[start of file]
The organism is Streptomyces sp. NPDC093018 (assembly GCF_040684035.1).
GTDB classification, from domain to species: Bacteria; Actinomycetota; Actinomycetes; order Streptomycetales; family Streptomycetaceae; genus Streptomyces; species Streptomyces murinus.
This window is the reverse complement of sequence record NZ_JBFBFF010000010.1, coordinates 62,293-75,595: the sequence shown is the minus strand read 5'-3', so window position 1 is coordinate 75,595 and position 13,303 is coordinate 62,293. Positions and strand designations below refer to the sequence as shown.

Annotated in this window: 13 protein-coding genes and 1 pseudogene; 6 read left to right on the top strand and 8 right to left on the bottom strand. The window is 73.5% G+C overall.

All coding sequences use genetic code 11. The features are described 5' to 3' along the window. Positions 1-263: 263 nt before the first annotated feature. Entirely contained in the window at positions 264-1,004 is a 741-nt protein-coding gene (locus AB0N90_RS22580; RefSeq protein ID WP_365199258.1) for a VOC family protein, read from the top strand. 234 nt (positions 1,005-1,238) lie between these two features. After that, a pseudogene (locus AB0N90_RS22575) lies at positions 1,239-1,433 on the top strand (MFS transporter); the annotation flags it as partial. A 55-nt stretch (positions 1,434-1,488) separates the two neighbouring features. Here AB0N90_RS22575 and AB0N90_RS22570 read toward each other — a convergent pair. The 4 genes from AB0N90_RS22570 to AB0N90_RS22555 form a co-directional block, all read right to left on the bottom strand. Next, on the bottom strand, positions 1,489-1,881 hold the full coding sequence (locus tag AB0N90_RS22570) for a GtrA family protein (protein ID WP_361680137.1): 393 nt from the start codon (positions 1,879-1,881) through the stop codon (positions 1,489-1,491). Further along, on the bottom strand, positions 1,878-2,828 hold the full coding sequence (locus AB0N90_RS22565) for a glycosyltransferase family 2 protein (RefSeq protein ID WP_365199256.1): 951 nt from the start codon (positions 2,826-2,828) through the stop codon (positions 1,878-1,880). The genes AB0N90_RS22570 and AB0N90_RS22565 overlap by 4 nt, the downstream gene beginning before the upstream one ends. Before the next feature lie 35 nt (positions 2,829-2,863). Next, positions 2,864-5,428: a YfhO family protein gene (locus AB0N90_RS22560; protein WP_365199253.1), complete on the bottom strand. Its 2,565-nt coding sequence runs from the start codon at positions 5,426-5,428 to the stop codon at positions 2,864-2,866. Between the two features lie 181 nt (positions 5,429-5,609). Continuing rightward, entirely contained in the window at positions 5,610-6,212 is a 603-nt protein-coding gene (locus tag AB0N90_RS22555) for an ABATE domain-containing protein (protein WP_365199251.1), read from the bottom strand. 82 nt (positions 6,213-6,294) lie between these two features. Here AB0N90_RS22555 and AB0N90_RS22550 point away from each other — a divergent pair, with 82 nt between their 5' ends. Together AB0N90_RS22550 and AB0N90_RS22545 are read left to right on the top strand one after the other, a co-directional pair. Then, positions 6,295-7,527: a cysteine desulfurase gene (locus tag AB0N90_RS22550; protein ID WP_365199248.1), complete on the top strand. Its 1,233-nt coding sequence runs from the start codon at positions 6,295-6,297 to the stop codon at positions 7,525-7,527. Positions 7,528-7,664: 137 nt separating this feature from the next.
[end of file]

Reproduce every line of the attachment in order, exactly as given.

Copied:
The organism is Streptomyces sp. NPDC093018 (assembly GCF_040684035.1).
GTDB classification, from domain to species: Bacteria; Actinomycetota; Actinomycetes; order Streptomycetales; family Streptomycetaceae; genus Streptomyces; species Streptomyces murinus.
This window is the reverse complement of sequence record NZ_JBFBFF010000010.1, coordinates 62,293-75,595: the sequence shown is the minus strand read 5'-3', so window position 1 is coordinate 75,595 and position 13,303 is coordinate 62,293. Positions and strand designations below refer to the sequence as shown.

Annotated in this window: 13 protein-coding genes and 1 pseudogene; 6 read left to right on the top strand and 8 right to left on the bottom strand. The window is 73.5% G+C overall.

All coding sequences use genetic code 11. The features are described 5' to 3' along the window. Positions 1-263: 263 nt before the first annotated feature. Entirely contained in the window at positions 264-1,004 is a 741-nt protein-coding gene (locus AB0N90_RS22580; RefSeq protein ID WP_365199258.1) for a VOC family protein, read from the top strand. 234 nt (positions 1,005-1,238) lie between these two features. After that, a pseudogene (locus AB0N90_RS22575) lies at positions 1,239-1,433 on the top strand (MFS transporter); the annotation flags it as partial. A 55-nt stretch (positions 1,434-1,488) separates the two neighbouring features. Here AB0N90_RS22575 and AB0N90_RS22570 read toward each other — a convergent pair. The 4 genes from AB0N90_RS22570 to AB0N90_RS22555 form a co-directional block, all read right to left on the bottom strand. Next, on the bottom strand, positions 1,489-1,881 hold the full coding sequence (locus tag AB0N90_RS22570) for a GtrA family protein (protein ID WP_361680137.1): 393 nt from the start codon (positions 1,879-1,881) through the stop codon (positions 1,489-1,491). Further along, on the bottom strand, positions 1,878-2,828 hold the full coding sequence (locus AB0N90_RS22565) for a glycosyltransferase family 2 protein (RefSeq protein ID WP_365199256.1): 951 nt from the start codon (positions 2,826-2,828) through the stop codon (positions 1,878-1,880). The genes AB0N90_RS22570 and AB0N90_RS22565 overlap by 4 nt, the downstream gene beginning before the upstream one ends. Before the next feature lie 35 nt (positions 2,829-2,863). Next, positions 2,864-5,428: a YfhO family protein gene (locus AB0N90_RS22560; protein WP_365199253.1), complete on the bottom strand. Its 2,565-nt coding sequence runs from the start codon at positions 5,426-5,428 to the stop codon at positions 2,864-2,866. Between the two features lie 181 nt (positions 5,429-5,609). Continuing rightward, entirely contained in the window at positions 5,610-6,212 is a 603-nt protein-coding gene (locus tag AB0N90_RS22555) for an ABATE domain-containing protein (protein WP_365199251.1), read from the bottom strand. 82 nt (positions 6,213-6,294) lie between these two features. Here AB0N90_RS22555 and AB0N90_RS22550 point away from each other — a divergent pair, with 82 nt between their 5' ends. Together AB0N90_RS22550 and AB0N90_RS22545 are read left to right on the top strand one after the other, a co-directional pair. Then, positions 6,295-7,527: a cysteine desulfurase gene (locus tag AB0N90_RS22550; protein ID WP_365199248.1), complete on the top strand. Its 1,233-nt coding sequence runs from the start codon at positions 6,295-6,297 to the stop codon at positions 7,525-7,527. Positions 7,528-7,664: 137 nt separating this feature from the next.